Jim Goldsworthy, Columnist
Two friends of mine will have become married by the time you read this.
I’ve known him for several years, and her for just a brief time. He’s about my age, and she’s a bit younger — but not enough to matter.
There are situations in which he and I can look at each other, and neither has to say a word ... which in most cases is just as well. It usually takes a while for two guys to get to that point, but with us it happened rather quickly.
We are e-mail pen pals, and what he sends me usually takes one of four forms: hilarious, patriotic, religious or things I must leave to your imagination.
She and I just talk, and I have become thoroughly comfortable in her company.
I tell her she picked a good one, and she agrees with me — just as he agrees when I tell him he made the right choice.
Harry (which is not his real name) is a bartender at what a few folks call “The Lost Souls Tavern,” because that’s what it is. There’s no explaining this to someone who doesn’t already understand.
Even if you go there, you still might not have found it ... and it may be that you never will. It’s more than just a place, but not everyone realizes that (and it occasionally shows in their behavior).
I’m usually one of the first to show up when it opens, and I always ask Harry — who makes truly amazing margaritas — if Sally (another made-up name) will be joining us.
If she is, I sit at the next-to-last stool from the end of the bar. The end seat is hers, which most of the regular patrons know by now.
Some time ago, Harry asked me what I was doing on June 30. I told him I had no idea.
He said he was getting married that day and wanted me to be there. I shook his hand, hugged him, patted him on the back and said they’d have a hell of a time keeping me away.
That’s not the same reaction I would have for everyone. To a person who hasn’t seen as much of the elephant as Harry has, I might say something different ... just because I could.
A number of years ago, when my parents and I went to my girl cousin’s wedding in Johnstown, I hastened to the cellar of my aunt’s house to join the groom and his buddies. They were deriving comfort and fortitude from a substantial trove of beer, and I figured they might need some help in dealing with it.
As I popped a top, I told my future cousin-in-law, “You have the right to remain silent. Anything you say today can and probably will be used against you ... .”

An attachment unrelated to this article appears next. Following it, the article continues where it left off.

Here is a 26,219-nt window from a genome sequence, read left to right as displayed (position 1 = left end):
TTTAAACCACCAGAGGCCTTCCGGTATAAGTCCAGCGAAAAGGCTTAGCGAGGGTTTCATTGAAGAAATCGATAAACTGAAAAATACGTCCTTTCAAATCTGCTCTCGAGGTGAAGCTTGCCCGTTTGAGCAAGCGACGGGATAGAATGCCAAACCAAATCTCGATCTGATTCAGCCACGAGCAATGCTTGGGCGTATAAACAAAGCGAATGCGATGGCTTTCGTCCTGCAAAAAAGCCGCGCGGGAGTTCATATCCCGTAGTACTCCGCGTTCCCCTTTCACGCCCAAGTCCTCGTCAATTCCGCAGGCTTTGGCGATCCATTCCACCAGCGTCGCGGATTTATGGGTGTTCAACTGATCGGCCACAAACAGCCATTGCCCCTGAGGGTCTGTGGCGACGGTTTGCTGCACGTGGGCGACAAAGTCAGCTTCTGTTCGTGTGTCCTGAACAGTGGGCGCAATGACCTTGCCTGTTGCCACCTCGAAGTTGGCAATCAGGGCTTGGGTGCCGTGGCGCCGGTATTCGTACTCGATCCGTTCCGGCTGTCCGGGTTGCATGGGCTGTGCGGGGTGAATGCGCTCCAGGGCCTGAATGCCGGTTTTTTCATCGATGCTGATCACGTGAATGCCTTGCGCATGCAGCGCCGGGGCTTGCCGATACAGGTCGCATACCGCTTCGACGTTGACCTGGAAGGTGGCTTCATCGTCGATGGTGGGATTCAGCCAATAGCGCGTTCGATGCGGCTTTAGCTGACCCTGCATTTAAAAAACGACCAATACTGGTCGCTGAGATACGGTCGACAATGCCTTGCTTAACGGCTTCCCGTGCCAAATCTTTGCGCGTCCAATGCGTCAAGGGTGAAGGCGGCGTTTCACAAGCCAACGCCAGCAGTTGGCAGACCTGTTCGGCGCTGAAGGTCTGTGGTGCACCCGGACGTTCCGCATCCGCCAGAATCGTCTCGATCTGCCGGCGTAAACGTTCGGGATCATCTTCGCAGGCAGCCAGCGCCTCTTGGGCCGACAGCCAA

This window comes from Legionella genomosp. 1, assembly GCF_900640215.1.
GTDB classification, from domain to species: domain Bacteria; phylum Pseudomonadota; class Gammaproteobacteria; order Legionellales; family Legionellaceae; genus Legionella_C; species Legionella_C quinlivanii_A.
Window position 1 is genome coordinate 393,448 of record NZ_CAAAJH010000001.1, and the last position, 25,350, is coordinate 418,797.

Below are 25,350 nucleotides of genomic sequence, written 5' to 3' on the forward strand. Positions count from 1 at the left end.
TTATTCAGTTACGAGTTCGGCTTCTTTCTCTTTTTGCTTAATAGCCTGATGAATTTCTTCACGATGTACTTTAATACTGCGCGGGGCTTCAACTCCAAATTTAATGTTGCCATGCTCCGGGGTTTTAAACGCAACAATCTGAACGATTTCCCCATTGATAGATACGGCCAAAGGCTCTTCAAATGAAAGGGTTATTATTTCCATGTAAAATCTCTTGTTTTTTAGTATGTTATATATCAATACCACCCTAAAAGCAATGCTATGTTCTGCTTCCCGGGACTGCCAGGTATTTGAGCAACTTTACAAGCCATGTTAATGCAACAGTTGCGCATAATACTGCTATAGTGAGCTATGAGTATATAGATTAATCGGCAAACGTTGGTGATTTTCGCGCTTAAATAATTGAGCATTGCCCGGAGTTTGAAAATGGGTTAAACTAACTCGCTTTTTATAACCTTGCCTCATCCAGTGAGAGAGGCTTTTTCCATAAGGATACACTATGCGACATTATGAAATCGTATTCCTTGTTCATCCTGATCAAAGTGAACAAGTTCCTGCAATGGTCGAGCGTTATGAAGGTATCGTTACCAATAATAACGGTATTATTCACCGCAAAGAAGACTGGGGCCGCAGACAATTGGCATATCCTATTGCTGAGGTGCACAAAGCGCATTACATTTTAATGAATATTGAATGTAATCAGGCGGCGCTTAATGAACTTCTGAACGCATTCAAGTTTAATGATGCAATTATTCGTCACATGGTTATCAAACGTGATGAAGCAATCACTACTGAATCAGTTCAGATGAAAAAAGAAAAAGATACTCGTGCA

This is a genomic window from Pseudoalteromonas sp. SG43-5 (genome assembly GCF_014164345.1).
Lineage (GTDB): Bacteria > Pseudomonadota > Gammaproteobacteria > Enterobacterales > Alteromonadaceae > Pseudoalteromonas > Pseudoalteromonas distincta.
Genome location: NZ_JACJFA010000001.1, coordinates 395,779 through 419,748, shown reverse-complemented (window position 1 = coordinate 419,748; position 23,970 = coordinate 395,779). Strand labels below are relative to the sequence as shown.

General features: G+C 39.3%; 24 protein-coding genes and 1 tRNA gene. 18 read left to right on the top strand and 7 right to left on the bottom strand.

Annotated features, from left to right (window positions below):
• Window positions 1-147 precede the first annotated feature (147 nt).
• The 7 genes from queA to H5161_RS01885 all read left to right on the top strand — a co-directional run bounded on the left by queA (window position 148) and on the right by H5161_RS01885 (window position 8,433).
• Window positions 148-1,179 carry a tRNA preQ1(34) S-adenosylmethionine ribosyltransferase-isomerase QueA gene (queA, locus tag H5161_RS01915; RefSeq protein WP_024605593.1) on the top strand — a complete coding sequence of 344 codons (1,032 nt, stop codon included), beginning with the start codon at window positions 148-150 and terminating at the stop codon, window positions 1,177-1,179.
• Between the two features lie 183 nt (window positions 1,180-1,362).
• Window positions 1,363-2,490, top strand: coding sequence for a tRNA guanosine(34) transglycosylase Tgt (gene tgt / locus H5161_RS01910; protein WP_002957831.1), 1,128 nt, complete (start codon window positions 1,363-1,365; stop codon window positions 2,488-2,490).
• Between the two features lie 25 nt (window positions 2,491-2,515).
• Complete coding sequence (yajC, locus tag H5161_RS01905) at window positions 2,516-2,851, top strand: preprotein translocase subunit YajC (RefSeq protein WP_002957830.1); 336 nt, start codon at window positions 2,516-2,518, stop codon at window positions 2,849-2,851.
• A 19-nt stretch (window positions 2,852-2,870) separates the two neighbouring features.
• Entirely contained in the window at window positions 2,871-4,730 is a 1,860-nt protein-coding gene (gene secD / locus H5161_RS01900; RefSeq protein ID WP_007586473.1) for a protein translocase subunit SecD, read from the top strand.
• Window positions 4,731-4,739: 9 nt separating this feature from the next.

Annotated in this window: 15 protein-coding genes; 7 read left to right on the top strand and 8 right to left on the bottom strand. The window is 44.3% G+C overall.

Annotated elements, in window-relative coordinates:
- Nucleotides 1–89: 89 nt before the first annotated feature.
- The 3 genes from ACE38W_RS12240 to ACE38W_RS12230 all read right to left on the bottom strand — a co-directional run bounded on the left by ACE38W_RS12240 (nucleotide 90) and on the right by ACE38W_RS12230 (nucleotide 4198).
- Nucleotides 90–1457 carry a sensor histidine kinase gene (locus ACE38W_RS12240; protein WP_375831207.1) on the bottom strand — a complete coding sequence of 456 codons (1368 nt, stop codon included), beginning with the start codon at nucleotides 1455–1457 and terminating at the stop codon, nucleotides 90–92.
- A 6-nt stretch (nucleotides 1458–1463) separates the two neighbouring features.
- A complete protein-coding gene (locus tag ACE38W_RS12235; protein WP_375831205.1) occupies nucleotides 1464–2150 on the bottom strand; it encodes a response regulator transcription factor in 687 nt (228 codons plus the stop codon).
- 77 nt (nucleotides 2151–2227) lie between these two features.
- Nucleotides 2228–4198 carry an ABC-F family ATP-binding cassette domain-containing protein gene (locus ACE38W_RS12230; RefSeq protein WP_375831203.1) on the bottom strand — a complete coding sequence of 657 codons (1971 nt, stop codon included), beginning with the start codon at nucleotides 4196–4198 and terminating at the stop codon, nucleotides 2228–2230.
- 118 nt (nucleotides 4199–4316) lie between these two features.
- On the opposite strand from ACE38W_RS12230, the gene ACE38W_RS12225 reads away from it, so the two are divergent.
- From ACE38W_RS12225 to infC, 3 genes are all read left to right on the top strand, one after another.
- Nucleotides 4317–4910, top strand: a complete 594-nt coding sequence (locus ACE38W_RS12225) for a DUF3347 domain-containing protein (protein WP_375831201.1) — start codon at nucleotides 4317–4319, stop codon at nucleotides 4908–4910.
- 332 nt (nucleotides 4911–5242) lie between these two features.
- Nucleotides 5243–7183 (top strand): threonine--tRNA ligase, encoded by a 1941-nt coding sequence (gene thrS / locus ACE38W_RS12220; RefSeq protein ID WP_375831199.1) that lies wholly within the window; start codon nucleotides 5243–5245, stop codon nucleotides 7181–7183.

That’s as far as I got before my mother, my aunt, my girl cousin and every other woman in the house started screaming at me from the top of the stairs.
What fun, but I wouldn’t do that to just anyone. (They’re still married, by the way.)
I asked Harry and Sally why two people at their level of maturity would contemplate such an act. Most folks probably would just cohabitate.
He said, “I’ve dated other people. None of them was Sally.”
She said, “I’ve dated other people. None of them was Harry.”
What more do you need to know?
A mutual friend who belongs to our age group has also become smitten in recent weeks. We’ll call him Sam.
This has happened to him before, just as it has to me. One of Sam’s more recent girlfriends was a particularly intriguing sort who said she was giving some thought to which of her friends she’d like to fix me up with.
“For what we are about to receive,” I immediately thought, “may we be truly thankful.” That’s what the lads in the Royal Navy used to say as they were about to sail into battle.
Shortly after that, she disappeared from Sam’s life and mine, but that’s another story.
Harry said that this time it was serious with our buddy Sam: “It’s somebody he almost married before he went to Vietnam.”
I told Sam I hoped he realized how fortunate he is. Not many people get a second chance. He said he knew, and didn’t intend to let this one go to waste.
Then I reverted to form and told Sam that this business with him and Harry had me a bit worried. Grizzled, hard-bitten old bachelors suddenly falling from grace, and all that. One worries that such things can can be contagious.
“Uh-huh,” he replied, “I thought there for a while it might be happening to you!”
Yeah, but it didn’t turn out that way ... which probably was a good thing. (Goldy’s Rule 2 states: What appears to be a source of disappointment may actually be a narrow escape, particularly where romance is concerned.)
Sally wanted to know if I’d ever been married, and I said I was, back in what almost seems like another life, nearly 40 years ago.
She asked what it would take for me to try it again ... not a question you ask just anyone, but we’re friends — and she knows how I feel about her and Harry.
For one thing, I told her, there’s already been enough drama in my life. She’d have to be someone who wouldn’t drag me into even more of it.
I would have to like her as a person and be physically attracted to her, she’d need to have a sense of humor that matches mine and be good company, and ... and ... the bottom line is, I just don’t know.
I’ve had all of those things, more than once, even in the same package — but it’s never been enough. I know who she is not.
As for who she is ... or if she actually does exist ... or if I even care at this point?
Forrest Gump’s mama told him that, “Life is like a box of chocolates. You never know what you’re gonna get,” and that’s true.
My particular box of chocolates has produced an amazing variety of surprises. As to what it might still contain, that’s covered by Goldy’s Rule 85: Trust in the Lord with all your heart, and do not rely on your own insight. (Proverbs 3:5)
The latest surprise I have found among my chocolates is that some folks I hold in great affection are as happy as anyone has a right to be, and they deserve it.
This makes me happy, and that’s all I need for right now.